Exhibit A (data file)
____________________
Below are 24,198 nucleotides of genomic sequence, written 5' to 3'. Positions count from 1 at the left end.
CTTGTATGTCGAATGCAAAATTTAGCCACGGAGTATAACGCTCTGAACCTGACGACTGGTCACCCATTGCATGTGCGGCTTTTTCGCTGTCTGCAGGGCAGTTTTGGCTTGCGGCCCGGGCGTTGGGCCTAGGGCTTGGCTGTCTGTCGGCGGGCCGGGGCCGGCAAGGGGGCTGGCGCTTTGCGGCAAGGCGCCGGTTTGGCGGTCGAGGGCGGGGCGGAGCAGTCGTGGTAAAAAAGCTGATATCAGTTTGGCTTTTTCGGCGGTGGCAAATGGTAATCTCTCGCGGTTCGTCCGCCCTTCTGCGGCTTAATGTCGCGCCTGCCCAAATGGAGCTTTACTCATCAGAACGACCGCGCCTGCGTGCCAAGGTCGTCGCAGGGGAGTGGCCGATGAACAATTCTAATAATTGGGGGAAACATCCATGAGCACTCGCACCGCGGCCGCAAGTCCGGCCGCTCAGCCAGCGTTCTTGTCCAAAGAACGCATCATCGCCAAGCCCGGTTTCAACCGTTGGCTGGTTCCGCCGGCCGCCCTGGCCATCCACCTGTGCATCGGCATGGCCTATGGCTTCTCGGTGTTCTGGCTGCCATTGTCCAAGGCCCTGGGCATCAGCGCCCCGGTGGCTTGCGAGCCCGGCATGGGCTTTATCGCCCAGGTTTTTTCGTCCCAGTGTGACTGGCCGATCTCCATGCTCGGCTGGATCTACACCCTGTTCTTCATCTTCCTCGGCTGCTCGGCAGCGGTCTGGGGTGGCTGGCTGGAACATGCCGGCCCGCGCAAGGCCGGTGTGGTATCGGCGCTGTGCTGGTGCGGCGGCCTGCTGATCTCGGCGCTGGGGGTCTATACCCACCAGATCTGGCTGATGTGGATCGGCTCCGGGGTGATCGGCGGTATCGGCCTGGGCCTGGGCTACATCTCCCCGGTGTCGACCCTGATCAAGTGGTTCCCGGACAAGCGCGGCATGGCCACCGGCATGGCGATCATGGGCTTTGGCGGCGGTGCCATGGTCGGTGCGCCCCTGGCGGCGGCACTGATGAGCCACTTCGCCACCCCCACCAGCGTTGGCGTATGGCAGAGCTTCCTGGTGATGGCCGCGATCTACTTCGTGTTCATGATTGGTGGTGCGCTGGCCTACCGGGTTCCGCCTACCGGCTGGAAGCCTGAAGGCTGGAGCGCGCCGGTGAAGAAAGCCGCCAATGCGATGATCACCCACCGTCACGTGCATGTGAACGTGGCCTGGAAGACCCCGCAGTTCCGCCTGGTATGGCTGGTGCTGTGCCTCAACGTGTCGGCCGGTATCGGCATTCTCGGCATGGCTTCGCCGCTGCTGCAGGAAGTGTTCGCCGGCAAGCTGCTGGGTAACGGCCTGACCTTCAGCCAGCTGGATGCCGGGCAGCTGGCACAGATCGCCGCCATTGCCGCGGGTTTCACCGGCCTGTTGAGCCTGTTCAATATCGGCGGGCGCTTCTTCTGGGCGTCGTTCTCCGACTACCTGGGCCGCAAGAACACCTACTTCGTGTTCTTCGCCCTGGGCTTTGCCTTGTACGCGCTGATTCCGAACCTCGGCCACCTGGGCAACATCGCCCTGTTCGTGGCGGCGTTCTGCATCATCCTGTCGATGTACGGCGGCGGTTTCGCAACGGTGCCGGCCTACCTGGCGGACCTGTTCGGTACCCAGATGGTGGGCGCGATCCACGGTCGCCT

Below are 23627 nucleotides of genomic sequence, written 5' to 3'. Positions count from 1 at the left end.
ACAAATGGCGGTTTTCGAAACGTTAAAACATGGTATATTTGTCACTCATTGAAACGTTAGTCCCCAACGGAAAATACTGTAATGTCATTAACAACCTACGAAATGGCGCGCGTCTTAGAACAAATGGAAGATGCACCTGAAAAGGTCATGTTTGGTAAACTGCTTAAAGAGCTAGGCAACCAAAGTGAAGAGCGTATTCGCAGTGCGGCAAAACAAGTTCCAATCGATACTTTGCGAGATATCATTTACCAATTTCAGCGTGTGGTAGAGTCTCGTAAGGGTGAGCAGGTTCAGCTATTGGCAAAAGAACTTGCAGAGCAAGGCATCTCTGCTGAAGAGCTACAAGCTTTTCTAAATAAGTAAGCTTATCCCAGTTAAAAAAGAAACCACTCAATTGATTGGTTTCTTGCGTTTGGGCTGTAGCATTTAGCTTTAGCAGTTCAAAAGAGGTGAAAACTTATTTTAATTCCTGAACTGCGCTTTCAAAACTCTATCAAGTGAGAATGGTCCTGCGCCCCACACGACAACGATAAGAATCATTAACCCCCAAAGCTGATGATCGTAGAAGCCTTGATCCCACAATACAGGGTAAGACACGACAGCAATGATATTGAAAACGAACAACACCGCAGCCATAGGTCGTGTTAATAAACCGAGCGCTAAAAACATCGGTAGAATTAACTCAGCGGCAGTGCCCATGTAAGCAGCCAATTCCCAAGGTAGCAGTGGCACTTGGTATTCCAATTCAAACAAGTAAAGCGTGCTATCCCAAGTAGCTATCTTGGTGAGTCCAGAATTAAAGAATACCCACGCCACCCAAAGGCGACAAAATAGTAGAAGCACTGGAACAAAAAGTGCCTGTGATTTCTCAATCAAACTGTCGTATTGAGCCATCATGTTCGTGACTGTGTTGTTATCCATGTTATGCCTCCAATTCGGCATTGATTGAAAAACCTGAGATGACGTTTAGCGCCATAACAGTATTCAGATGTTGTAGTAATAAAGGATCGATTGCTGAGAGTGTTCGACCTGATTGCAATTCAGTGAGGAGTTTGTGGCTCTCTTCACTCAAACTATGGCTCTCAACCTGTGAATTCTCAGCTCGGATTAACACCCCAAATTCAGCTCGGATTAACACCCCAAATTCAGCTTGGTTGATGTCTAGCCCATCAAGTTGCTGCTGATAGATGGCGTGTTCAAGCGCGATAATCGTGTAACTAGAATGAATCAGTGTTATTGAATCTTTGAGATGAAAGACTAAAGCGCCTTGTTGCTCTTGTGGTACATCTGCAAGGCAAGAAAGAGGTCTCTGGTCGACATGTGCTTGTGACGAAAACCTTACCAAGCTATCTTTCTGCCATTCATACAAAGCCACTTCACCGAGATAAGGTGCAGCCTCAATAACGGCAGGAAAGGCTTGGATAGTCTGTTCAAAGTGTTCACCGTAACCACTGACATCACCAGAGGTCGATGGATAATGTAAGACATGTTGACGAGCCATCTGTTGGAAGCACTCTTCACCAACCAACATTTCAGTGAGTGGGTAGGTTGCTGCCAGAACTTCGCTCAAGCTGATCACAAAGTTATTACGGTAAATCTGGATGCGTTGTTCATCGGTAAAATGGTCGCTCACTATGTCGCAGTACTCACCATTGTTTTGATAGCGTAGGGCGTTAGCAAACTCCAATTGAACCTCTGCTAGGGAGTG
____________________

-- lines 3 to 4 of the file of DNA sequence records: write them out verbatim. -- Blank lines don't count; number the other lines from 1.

Below are 23627 nucleotides of genomic sequence, written 5' to 3'. Positions count from 1 at the left end.
ACAAATGGCGGTTTTCGAAACGTTAAAACATGGTATATTTGTCACTCATTGAAACGTTAGTCCCCAACGGAAAATACTGTAATGTCATTAACAACCTACGAAATGGCGCGCGTCTTAGAACAAATGGAAGATGCACCTGAAAAGGTCATGTTTGGTAAACTGCTTAAAGAGCTAGGCAACCAAAGTGAAGAGCGTATTCGCAGTGCGGCAAAACAAGTTCCAATCGATACTTTGCGAGATATCATTTACCAATTTCAGCGTGTGGTAGAGTCTCGTAAGGGTGAGCAGGTTCAGCTATTGGCAAAAGAACTTGCAGAGCAAGGCATCTCTGCTGAAGAGCTACAAGCTTTTCTAAATAAGTAAGCTTATCCCAGTTAAAAAAGAAACCACTCAATTGATTGGTTTCTTGCGTTTGGGCTGTAGCATTTAGCTTTAGCAGTTCAAAAGAGGTGAAAACTTATTTTAATTCCTGAACTGCGCTTTCAAAACTCTATCAAGTGAGAATGGTCCTGCGCCCCACACGACAACGATAAGAATCATTAACCCCCAAAGCTGATGATCGTAGAAGCCTTGATCCCACAATACAGGGTAAGACACGACAGCAATGATATTGAAAACGAACAACACCGCAGCCATAGGTCGTGTTAATAAACCGAGCGCTAAAAACATCGGTAGAATTAACTCAGCGGCAGTGCCCATGTAAGCAGCCAATTCCCAAGGTAGCAGTGGCACTTGGTATTCCAATTCAAACAAGTAAAGCGTGCTATCCCAAGTAGCTATCTTGGTGAGTCCAGAATTAAAGAATACCCACGCCACCCAAAGGCGACAAAATAGTAGAAGCACTGGAACAAAAAGTGCCTGTGATTTCTCAATCAAACTGTCGTATTGAGCCATCATGTTCGTGACTGTGTTGTTATCCATGTTATGCCTCCAATTCGGCATTGATTGAAAAACCTGAGATGACGTTTAGCGCCATAACAGTATTCAGATGTTGTAGTAATAAAGGATCGATTGCTGAGAGTGTTCGACCTGATTGCAATTCAGTGAGGAGTTTGTGGCTCTCTTCACTCAAACTATGGCTCTCAACCTGTGAATTCTCAGCTCGGATTAACACCCCAAATTCAGCTCGGATTAACACCCCAAATTCAGCTTGGTTGATGTCTAGCCCATCAAGTTGCTGCTGATAGATGGCGTGTTCAAGCGCGATAATCGTGTAACTAGAATGAATCAGTGTTATTGAATCTTTGAGATGAAAGACTAAAGCGCCTTGTTGCTCTTGTGGTACATCTGCAAGGCAAGAAAGAGGTCTCTGGTCGACATGTGCTTGTGACGAAAACCTTACCAAGCTATCTTTCTGCCATTCATACAAAGCCACTTCACCGAGATAAGGTGCAGCCTCAATAACGGCAGGAAAGGCTTGGATAGTCTGTTCAAAGTGTTCACCGTAACCACTGACATCACCAGAGGTCGATGGATAATGTAAGACATGTTGACGAGCCATCTGTTGGAAGCACTCTTCACCAACCAACATTTCAGTGAGTGGGTAGGTTGCTGCCAGAACTTCGCTCAAGCTGATCACAAAGTTATTACGGTAAATCTGGATGCGTTGTTCATCGGTAAAATGGTCGCTCACTATGTCGCAGTACTCACCATTGTTTTGATAGCGTAGGGCGTTAGCAAACTCCAATTGAACCTCTGCTAGGGAGTG